In the mean time it may be true, that the more ordinary course of God's grace is gradual and successive; helping from time to time our endeavours, succouring our infirmities, strengthening our resolutions; "making with the temptation a way to escape;" promoting our improvement, assisting our progress; warning, rebuking, encouraging, comforting, attending us, as it were, through the different stages of our laborious advance in the road of salvation.

And as the operations of the Spirit are indefinite, so far as we know, in respect of time, so are they likewise in respect of mode. They may act, and observation affords reason to believe that they do sometimes act, by adding force and efficacy to instruction, advice, or adinonition. A passage of Scripture sometimes strikes the heart with wonderful power; adheres, as it were, and cleaves to the memory, till it has wrought its work. An impressive sermon is often known to sink very deep. It is not, perhaps, too much to hope, that the Spirit of God should accompany his ordibenances, provided a person bring to them seriousness, humility, and devotion. For example, the devout receiving of the holy sacrament may draw down upon us the gift and benefit of divine grace, or increase our measure of it. This, as being the most solemn act of our religion, and also an appointment of the religion itself, may be properly placed first; but every species of prayer, provided it be earnest; every act of worship, provided it be sincere, may participate in the same effect; may 49*

I do not apprehend that the doctrine of spiritual influence carries the agency of the Deity much farther than the doctrine of providence carries it; or, however, than the doctrine of prayer carries it. For all prayer supposes the Deity to be intimate with our minds.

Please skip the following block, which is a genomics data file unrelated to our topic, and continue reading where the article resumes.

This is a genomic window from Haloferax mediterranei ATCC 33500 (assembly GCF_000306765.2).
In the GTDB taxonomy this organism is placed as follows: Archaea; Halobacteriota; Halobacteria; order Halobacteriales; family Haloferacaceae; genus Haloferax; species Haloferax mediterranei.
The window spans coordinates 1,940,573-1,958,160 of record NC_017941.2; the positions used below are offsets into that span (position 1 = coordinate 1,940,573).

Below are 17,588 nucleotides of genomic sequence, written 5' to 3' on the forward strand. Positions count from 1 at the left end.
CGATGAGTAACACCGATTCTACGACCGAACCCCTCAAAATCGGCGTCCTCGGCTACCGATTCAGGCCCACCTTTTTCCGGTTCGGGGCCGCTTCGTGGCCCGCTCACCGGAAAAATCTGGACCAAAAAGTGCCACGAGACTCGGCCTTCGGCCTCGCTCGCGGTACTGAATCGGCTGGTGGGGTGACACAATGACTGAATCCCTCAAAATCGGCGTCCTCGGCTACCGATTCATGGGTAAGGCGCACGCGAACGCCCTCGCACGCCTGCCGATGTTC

But if we do not know the influence of the Spirit by a distinguishing perception at the time, by what means do we know any thing of it at all? I answer by its effects, and by those alone. And this I conceive to be that which our Saviour said to Nicodemus. "The wind bloweth where it listeth, and thou hearest the sound thereof, but canst not tell whence it cometh and whither it goeth; so is every one that is born of the Spirit:" that is, thou perceivest an effect, but the cause which produces that effect operates in its own way, without thy knowing its rule or manner of operation. With regard to the cause, "thou canst not tell whence it cometh or whither it goeth." A change or improvement in thy religious state is necessary. The agency and help of the Spirit in working that change or promoting that improvement, are likewise necessary.

"Except a man be born of the Spirit, he cannot enter into the kingdom of God." But according to what particular manner, or according to what rule the Spirit acts, is as unknown to us as the causes are which regulate the blowing of the wind, the most incalculable and unknown thing in the world. Its orig is unknown; its mode is unknown; but still it is known in its effects: and so it is with the Spirit. If the change have taken place; if the improvement be produced and proceeding; if our religious affairs go on well, then have we ground for trust, that the enabling, assisting Spirit of God is with us; though we have no other knowledge or perception of the matter than what this affords.

Perhaps there is no subject whatever, in which we ought to be so careful not to go before our guide as in this of spiritual influence. We ought neither to expect more than what is promised, nor

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be to us the occasion, the time, and the instrument of this greatest of all gifts.